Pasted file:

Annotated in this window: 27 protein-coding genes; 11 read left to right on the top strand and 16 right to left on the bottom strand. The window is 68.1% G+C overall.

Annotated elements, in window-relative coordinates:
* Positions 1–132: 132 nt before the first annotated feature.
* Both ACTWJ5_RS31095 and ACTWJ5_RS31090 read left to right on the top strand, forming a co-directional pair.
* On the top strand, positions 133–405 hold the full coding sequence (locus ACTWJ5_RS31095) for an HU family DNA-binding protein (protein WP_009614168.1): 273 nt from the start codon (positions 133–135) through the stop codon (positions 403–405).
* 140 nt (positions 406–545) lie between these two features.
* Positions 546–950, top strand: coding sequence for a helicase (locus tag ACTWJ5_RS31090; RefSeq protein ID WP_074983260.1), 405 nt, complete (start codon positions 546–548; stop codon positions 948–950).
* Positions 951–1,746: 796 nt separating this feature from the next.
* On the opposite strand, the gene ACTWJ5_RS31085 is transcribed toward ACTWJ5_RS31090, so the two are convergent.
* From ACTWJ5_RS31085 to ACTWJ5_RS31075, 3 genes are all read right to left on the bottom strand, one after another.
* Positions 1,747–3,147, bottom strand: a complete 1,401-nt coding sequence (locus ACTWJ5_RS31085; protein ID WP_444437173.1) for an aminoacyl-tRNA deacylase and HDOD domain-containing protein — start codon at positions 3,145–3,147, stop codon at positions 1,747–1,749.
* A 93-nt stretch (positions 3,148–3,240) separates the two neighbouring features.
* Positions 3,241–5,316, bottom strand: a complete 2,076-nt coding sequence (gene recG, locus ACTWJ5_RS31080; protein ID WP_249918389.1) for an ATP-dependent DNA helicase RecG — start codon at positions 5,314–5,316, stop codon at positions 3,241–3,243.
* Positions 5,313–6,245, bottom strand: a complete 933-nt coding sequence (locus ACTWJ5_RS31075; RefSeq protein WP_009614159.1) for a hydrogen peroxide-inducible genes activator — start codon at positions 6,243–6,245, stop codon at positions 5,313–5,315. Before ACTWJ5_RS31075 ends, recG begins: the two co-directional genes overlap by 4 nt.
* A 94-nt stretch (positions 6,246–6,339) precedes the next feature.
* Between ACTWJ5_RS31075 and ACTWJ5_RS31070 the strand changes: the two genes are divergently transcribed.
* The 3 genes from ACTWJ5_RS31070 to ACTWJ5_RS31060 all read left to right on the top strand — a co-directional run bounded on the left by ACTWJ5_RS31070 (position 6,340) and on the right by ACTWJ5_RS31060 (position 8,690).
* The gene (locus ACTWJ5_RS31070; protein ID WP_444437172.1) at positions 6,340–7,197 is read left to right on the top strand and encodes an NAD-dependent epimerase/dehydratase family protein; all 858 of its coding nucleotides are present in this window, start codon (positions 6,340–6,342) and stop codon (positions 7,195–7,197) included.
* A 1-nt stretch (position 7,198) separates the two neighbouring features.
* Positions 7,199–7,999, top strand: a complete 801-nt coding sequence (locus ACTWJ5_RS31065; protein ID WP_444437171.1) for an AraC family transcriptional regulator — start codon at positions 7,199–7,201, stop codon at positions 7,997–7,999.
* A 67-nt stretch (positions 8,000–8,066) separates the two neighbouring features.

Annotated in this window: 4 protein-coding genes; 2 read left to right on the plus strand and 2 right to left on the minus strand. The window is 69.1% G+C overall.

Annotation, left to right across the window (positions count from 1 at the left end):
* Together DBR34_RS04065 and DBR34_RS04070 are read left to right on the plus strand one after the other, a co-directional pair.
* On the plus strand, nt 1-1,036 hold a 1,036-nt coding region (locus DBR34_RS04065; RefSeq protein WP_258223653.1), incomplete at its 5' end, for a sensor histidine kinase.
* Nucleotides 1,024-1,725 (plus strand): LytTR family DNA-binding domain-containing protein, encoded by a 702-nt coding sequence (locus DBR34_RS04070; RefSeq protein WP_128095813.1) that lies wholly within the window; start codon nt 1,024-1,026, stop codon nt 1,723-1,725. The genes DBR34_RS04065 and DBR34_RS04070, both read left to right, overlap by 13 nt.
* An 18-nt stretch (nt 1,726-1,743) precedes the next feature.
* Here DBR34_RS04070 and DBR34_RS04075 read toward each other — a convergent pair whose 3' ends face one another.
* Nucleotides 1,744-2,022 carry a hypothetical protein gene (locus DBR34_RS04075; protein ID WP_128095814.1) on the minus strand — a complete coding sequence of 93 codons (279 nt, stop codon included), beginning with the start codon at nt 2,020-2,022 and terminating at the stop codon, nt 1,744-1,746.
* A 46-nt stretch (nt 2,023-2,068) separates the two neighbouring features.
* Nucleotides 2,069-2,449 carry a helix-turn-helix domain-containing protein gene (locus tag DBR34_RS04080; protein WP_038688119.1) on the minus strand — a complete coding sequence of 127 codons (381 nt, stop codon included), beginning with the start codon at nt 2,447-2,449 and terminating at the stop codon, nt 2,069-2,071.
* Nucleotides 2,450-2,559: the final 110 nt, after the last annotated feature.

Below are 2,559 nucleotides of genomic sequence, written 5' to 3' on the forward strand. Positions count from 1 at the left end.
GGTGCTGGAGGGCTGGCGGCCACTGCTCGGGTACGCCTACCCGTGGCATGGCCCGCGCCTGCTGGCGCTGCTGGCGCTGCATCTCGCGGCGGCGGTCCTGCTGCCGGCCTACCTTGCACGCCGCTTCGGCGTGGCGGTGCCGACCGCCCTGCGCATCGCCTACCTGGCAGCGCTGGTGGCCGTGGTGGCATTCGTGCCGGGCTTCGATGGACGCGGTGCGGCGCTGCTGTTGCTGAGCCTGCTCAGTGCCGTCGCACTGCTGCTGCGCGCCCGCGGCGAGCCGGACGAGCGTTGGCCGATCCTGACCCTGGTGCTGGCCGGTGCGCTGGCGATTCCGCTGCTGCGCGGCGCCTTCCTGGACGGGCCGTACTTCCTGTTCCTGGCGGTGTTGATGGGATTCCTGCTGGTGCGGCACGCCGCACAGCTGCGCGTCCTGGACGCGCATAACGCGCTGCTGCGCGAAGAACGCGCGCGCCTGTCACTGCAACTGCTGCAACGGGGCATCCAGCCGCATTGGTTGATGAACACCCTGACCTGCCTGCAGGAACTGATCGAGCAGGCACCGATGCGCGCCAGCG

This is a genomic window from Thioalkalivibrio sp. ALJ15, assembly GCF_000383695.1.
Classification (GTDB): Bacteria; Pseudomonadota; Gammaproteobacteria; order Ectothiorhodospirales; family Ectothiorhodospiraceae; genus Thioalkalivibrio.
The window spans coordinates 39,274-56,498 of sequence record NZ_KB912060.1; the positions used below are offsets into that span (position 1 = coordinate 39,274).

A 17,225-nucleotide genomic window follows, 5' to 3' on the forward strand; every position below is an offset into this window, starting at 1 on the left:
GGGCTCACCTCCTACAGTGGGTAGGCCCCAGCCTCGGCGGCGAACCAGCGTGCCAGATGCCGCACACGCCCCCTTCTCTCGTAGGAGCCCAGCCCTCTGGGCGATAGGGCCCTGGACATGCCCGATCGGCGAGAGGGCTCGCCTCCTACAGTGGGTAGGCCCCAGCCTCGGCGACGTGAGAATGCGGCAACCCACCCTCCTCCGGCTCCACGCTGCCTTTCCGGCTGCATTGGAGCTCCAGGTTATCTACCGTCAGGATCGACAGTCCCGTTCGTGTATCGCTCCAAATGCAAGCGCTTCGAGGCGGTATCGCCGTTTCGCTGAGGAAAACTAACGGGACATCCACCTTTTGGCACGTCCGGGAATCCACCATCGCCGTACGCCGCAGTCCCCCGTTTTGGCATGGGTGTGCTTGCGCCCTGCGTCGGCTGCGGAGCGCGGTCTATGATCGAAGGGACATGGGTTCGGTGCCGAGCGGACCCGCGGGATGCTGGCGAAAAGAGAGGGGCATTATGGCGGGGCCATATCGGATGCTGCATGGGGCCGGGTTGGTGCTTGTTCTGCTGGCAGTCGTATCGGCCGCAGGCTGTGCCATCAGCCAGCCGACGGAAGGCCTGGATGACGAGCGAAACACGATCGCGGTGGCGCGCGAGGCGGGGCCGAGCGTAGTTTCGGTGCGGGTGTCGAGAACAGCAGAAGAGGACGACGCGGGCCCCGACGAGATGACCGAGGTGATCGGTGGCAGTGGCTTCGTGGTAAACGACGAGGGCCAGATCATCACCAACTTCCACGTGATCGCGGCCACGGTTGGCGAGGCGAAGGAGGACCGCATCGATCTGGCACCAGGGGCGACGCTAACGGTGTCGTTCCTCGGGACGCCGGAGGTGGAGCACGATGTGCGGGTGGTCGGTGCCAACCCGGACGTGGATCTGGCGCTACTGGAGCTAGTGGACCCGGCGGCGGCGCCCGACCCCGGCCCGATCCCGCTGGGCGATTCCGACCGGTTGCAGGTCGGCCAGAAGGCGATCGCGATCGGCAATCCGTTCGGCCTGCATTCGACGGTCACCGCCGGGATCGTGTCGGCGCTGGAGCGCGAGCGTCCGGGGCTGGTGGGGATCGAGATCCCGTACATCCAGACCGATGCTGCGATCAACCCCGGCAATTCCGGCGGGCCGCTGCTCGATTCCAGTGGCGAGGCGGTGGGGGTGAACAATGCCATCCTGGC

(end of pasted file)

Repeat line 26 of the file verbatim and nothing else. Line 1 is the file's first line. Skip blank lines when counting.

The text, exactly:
* Nucleotides 1,024-1,725 (plus strand): LytTR family DNA-binding domain-containing protein, encoded by a 702-nt coding sequence (locus DBR34_RS04070; RefSeq protein WP_128095813.1) that lies wholly within the window; start codon nt 1,024-1,026, stop codon nt 1,723-1,725. The genes DBR34_RS04065 and DBR34_RS04070, both read left to right, overlap by 13 nt.